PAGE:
I have been Quit for: 1W 6D 12h 42m 12s. I have NOT smoked 405, for a savings of $111.62. Life Saved: 1D 9h 45m.
|From: John (Gold)||Sent: 1/31/2004 8:36 AM|
|From: John (Gold)||Sent: 7/31/2002 10:39 PM|
| I ran into an old friend in the gas station where I used to buy my daily supply (3 packs) and we had a nice chat. My work at WhyQuit came up and she was pretty interested. After we said goodbye I was immediately approached by a young smoker in his 20s with pen and paper in hand who asked, "what was that online address to that smoking site again?" |
You may not realize it yet but we have each learned some pretty sought after skills here - how to live nicotine free just one day at a time. Don't be afraid to share what you've learned. The CDC's annual U.S. adult smoking survey was published last week and it once again found that a solid 70% of all smokers say that they want to quit smoking. That means that there's a 70% chance that the next smoker you meet is searching or praying for honest answers!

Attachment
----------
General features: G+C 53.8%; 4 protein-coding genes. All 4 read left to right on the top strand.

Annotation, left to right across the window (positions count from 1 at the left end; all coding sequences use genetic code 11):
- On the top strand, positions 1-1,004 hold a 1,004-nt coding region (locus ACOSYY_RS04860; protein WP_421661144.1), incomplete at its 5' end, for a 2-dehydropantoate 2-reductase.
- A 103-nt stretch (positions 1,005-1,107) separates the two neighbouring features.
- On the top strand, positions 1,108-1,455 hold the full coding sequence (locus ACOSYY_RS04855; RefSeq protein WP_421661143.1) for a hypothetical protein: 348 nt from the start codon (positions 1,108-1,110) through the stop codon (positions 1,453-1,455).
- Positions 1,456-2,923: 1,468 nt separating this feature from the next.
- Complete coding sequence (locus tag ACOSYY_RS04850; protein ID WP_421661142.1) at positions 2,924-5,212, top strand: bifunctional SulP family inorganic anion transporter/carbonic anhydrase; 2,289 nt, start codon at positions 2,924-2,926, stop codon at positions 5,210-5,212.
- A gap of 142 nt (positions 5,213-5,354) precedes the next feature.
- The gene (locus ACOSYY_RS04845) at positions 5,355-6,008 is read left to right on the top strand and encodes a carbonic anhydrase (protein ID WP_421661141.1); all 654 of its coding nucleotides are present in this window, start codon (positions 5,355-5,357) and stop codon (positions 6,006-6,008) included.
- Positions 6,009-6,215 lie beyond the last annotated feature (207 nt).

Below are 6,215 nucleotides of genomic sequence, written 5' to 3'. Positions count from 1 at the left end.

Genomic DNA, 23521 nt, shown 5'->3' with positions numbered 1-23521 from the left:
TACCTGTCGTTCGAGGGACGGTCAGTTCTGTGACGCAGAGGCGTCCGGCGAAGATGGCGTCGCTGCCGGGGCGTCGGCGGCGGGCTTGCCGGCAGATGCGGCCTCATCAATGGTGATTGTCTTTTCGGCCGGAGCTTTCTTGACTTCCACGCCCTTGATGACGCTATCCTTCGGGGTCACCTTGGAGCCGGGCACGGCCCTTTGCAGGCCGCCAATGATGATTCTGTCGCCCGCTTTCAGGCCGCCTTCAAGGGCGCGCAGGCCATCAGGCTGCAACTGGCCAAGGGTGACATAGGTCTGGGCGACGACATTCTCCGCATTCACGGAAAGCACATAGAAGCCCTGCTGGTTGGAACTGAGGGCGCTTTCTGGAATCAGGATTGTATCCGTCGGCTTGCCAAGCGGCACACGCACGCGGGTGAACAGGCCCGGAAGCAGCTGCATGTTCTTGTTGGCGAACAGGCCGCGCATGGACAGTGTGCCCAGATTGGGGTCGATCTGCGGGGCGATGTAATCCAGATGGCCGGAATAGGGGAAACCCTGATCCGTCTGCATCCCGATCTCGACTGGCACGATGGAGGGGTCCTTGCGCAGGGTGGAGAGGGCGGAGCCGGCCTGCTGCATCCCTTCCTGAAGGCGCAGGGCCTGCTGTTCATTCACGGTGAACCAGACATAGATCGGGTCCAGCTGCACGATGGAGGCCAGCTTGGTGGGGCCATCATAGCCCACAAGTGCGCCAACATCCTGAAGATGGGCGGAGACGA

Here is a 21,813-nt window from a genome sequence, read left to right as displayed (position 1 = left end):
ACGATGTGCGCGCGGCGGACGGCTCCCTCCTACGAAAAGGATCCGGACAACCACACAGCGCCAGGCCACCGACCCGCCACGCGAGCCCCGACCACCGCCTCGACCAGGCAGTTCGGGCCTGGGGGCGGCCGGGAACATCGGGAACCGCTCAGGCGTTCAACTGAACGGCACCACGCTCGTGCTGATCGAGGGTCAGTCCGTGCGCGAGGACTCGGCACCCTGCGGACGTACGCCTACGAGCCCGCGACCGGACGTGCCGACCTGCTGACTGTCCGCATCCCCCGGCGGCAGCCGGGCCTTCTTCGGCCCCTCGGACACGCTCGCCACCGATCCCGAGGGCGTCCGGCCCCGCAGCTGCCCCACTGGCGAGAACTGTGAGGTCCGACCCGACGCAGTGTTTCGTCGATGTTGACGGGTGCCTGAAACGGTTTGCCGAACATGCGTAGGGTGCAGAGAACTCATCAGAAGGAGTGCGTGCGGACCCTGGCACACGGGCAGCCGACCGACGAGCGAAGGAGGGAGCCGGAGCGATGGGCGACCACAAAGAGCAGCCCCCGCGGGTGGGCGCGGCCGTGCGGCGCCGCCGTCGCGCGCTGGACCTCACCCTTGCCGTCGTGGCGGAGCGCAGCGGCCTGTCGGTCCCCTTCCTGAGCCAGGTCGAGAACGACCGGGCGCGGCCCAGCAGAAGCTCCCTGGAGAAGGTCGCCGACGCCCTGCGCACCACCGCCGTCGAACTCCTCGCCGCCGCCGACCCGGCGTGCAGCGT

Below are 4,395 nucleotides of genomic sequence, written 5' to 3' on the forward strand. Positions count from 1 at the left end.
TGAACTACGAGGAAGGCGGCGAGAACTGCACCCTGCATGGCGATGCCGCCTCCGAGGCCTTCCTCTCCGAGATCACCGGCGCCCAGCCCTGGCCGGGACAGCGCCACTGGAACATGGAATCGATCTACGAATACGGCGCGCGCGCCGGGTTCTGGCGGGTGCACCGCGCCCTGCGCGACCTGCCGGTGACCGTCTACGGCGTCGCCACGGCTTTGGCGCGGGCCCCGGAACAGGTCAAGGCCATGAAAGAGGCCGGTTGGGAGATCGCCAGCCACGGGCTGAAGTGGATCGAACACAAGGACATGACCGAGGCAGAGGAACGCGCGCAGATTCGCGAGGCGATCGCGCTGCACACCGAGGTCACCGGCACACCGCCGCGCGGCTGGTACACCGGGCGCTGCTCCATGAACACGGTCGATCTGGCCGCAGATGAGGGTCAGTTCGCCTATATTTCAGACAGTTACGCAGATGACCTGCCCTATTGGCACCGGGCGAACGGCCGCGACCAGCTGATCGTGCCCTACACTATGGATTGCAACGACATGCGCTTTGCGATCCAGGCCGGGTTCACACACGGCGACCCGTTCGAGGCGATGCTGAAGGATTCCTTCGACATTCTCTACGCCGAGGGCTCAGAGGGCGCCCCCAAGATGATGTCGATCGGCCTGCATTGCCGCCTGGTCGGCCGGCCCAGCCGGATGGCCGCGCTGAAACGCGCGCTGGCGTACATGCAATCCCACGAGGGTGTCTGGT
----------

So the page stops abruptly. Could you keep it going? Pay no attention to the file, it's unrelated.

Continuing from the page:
|From: Joanne - Gold||Sent: 11/15/2003 12:47 AM|
You will find lots of great member tips early in this thread.
Be sure and use the following controls to read them all.
You'll find them in every thread after the first and last post.
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|From: Joel.||Sent: 10/5/2000 9:32 AM|
| Good article Zep. I agree whole-heartedly, facing your biggest obstacles makes you realize your ability to face smaller ones. It takes out a major anxiety factor of not smoking. The most important trick is go into these situations being mentally prepared for anything. It will generally turn out much easier and better than you think. |